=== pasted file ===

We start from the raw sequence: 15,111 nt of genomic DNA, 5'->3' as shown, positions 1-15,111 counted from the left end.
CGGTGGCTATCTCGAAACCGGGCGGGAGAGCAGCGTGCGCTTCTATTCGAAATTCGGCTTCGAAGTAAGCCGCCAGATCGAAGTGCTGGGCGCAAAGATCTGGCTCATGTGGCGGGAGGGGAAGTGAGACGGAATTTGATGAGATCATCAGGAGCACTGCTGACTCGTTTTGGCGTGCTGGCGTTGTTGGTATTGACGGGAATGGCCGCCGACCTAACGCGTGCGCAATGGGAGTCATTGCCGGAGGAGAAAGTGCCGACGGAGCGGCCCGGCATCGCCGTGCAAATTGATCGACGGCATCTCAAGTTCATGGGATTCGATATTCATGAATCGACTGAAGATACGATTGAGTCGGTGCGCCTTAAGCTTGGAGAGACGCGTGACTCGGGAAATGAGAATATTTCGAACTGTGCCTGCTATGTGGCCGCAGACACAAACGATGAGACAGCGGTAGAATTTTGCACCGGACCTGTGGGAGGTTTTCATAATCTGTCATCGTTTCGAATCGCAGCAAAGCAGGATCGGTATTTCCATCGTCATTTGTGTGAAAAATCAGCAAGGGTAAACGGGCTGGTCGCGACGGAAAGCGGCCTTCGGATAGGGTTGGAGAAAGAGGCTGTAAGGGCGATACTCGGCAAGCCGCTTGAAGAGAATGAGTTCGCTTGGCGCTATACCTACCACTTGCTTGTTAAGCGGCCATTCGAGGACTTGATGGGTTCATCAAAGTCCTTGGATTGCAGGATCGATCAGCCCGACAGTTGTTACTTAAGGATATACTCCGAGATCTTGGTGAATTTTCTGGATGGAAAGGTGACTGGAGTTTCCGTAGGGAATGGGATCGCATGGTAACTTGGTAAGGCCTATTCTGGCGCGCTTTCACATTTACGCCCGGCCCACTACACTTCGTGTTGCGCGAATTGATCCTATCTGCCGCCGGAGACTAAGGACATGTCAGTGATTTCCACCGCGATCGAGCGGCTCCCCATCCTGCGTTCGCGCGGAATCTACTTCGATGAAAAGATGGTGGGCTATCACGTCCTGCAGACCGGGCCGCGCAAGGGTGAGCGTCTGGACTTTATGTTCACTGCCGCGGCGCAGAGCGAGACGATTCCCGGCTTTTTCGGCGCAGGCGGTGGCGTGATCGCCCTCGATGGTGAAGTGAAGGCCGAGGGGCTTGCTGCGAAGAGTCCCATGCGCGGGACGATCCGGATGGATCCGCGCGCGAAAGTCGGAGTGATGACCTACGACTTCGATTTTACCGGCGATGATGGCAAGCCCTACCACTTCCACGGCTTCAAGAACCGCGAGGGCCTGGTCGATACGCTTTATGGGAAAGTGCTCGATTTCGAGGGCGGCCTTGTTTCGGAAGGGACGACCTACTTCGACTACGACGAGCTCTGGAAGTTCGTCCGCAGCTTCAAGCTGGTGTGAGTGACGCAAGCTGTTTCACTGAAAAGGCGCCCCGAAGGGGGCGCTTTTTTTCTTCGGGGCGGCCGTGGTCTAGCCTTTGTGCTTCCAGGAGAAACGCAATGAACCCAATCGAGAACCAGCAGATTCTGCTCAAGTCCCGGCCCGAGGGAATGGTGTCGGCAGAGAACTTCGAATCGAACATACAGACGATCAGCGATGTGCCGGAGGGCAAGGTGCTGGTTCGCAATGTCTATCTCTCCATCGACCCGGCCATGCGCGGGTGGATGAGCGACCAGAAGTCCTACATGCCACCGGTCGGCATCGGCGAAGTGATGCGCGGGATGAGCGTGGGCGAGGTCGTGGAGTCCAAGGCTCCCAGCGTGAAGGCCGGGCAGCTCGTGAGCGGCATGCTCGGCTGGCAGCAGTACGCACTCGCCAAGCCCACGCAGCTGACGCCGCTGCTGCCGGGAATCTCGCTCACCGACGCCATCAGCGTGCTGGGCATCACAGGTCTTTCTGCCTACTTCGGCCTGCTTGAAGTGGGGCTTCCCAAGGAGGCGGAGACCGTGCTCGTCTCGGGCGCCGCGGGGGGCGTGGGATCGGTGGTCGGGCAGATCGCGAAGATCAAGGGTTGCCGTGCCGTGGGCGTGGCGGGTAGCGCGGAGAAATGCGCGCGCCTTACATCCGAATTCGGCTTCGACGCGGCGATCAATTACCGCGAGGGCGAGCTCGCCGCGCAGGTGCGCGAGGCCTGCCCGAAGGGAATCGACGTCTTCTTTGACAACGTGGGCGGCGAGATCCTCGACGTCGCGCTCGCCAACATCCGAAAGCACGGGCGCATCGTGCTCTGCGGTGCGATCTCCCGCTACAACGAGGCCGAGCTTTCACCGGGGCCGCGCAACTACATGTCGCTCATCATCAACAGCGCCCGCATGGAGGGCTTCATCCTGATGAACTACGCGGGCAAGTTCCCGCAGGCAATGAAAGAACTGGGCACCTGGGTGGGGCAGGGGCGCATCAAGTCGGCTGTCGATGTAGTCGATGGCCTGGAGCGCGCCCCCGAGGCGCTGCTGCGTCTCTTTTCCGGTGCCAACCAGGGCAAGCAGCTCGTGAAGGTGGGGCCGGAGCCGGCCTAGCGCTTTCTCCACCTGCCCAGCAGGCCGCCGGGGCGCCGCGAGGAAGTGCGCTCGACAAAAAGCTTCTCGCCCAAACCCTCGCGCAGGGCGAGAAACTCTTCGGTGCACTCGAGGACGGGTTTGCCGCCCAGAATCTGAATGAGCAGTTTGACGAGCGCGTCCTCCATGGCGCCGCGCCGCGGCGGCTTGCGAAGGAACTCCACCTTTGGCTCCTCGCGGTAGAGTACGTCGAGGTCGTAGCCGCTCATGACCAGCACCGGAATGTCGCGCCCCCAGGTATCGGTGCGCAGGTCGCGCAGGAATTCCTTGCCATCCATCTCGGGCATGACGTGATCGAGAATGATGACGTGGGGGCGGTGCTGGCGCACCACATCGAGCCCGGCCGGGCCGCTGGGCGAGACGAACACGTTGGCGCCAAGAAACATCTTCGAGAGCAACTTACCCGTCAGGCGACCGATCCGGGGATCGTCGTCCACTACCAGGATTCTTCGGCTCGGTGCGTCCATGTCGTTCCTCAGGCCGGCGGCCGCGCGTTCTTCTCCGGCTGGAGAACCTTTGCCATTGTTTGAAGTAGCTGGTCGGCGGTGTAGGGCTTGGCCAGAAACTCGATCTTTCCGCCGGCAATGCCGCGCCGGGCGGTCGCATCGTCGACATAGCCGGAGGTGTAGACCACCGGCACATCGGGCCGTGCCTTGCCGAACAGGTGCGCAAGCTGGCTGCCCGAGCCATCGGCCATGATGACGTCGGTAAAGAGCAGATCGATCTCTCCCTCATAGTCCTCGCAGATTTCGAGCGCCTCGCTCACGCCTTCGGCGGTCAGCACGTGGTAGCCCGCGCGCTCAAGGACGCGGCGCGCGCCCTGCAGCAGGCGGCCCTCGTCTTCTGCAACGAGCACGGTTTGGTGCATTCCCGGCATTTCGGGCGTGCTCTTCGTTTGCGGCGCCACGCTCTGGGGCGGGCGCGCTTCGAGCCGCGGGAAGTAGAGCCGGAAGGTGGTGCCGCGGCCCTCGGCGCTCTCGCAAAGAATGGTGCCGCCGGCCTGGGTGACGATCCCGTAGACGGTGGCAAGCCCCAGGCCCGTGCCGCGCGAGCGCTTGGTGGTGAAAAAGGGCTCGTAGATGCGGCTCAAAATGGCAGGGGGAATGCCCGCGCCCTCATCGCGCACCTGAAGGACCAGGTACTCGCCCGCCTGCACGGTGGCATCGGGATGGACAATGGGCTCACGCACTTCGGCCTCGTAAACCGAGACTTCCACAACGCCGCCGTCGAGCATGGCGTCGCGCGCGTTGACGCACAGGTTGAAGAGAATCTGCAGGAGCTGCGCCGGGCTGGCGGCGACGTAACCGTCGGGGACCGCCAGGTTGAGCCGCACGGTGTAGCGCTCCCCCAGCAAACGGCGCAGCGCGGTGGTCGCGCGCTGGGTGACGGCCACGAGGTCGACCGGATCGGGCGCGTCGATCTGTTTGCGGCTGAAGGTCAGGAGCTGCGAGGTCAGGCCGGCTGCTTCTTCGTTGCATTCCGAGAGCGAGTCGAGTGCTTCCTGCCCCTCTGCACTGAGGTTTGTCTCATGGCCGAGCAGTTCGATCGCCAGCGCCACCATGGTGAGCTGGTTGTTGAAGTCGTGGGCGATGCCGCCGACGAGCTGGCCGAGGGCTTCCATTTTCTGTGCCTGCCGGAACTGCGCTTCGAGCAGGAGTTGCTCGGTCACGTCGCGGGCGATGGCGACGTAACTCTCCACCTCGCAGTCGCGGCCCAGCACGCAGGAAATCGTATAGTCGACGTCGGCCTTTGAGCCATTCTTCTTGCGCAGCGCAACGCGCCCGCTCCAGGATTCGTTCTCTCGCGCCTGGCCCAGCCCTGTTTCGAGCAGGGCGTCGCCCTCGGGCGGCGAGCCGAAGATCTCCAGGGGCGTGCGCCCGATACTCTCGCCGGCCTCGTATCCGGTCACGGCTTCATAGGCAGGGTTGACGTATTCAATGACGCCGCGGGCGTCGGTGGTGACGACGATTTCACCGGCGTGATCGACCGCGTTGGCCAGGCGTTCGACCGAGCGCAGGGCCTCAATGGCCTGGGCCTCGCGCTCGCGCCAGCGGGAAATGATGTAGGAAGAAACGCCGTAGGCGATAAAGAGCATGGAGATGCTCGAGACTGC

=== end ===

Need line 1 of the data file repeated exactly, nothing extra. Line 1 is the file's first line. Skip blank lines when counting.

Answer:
We start from the raw sequence: 15,111 nt of genomic DNA, 5'->3' as shown, positions 1-15,111 counted from the left end.